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Forking crazy

1119 Views 8 Replies 4 Participants Last post by  JD
hey JD on your bike and I have seen it on a few other kick ass bikes.
Your forks are above the tree.Did you fit a brand that has more travel or is it the stock forks and you lowered the front end .Im not up to speed with this activity of forking around.So please enlighten this fork-hopper.
And stop forking around all of you!
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I'm not JD, but both my race bikes have forks that extend above the tree. On a race bike it's desirable to be able to drop the front end, which effectively decreases the rake angle and speeds up steering response. Also nice for making adjustments to the front/back weight bias. Typically on a smaller race bike you add larger forks...they are usually longer too...this allows you to raise the front to correct geometry changed when you do things like change the rear swingarm angle. I like a good bit of down angle on the swingarm, this raises the rear end a bit...depending on how the front feels I might want to raise the front to level things back out...or leave the front down to put more weight up there and speed up steering. Just a nice option to have if you need it.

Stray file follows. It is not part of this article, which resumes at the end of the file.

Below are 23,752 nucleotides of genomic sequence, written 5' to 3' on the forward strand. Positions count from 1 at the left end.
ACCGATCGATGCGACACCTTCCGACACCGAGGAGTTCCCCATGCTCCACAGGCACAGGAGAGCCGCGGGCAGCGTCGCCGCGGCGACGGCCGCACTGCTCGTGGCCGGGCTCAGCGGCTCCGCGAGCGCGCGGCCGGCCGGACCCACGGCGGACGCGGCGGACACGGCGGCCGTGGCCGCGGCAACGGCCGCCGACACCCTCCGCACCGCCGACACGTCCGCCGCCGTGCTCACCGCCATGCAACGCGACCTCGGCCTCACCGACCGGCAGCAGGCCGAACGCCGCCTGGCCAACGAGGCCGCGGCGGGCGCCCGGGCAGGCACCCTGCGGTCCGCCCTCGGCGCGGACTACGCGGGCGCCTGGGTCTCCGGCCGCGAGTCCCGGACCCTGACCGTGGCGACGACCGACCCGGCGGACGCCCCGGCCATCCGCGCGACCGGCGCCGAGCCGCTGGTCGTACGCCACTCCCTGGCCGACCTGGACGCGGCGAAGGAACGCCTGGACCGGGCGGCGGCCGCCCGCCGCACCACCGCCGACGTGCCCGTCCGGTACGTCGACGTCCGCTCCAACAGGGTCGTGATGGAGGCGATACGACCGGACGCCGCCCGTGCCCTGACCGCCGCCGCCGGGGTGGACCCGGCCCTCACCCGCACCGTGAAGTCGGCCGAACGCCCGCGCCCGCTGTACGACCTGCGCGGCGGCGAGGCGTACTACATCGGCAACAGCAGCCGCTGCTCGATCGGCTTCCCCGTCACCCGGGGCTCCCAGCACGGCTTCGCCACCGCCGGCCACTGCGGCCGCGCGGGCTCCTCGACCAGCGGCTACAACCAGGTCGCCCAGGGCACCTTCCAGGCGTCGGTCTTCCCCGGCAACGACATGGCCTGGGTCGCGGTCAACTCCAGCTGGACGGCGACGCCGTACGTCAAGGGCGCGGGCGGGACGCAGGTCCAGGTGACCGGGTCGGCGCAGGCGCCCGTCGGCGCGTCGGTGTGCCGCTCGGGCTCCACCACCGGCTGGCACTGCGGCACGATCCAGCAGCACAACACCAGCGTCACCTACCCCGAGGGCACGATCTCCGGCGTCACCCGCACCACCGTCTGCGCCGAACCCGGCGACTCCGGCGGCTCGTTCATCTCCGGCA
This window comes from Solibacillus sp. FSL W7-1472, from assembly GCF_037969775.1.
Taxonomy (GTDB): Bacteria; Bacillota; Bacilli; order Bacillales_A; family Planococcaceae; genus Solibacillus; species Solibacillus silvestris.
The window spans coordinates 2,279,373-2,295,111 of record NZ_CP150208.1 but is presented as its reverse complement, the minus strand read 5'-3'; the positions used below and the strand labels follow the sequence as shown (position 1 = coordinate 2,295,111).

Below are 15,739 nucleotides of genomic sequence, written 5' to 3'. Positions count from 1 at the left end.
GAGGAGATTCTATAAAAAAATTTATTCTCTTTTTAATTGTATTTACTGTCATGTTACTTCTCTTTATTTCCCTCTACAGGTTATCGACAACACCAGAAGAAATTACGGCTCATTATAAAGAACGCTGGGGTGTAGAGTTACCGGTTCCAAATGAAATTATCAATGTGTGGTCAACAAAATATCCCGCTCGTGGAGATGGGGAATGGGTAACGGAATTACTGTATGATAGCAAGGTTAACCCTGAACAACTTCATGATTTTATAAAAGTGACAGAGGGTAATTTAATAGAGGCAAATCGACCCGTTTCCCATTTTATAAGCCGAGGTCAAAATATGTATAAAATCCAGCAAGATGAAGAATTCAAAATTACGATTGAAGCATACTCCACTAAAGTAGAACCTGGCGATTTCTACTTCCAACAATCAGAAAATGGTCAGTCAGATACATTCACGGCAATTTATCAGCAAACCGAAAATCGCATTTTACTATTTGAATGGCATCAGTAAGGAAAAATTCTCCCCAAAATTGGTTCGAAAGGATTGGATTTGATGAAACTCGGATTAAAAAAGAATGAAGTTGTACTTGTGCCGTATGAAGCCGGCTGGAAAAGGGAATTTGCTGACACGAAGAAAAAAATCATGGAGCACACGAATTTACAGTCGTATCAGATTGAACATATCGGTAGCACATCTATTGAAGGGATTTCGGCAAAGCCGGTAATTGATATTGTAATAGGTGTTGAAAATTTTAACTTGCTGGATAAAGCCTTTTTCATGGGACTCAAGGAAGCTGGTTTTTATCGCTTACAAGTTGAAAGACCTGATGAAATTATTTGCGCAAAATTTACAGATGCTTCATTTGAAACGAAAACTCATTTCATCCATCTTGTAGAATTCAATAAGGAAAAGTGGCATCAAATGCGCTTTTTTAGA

Most of the vintage bikes have a pretty large rake...30+ degrees in most cases...while most modern sport bikes are down around 25 degrees. Rake works with trail can get away with less rake if you have more trail, etc.
In most cases it's not going to make a difference on a street vintage bike...other aspects of the design will probably have a more detrimental effect on handling than the steering angle. Inferior suspension/frame, heavy wheels/brakes, high center of gravity, vintage profile tires etc.
I'd say certainly not worth altering the rake on a street bike...much better ways to spend the time and money, light weight bits, reworked forks, alloy wheels etc.
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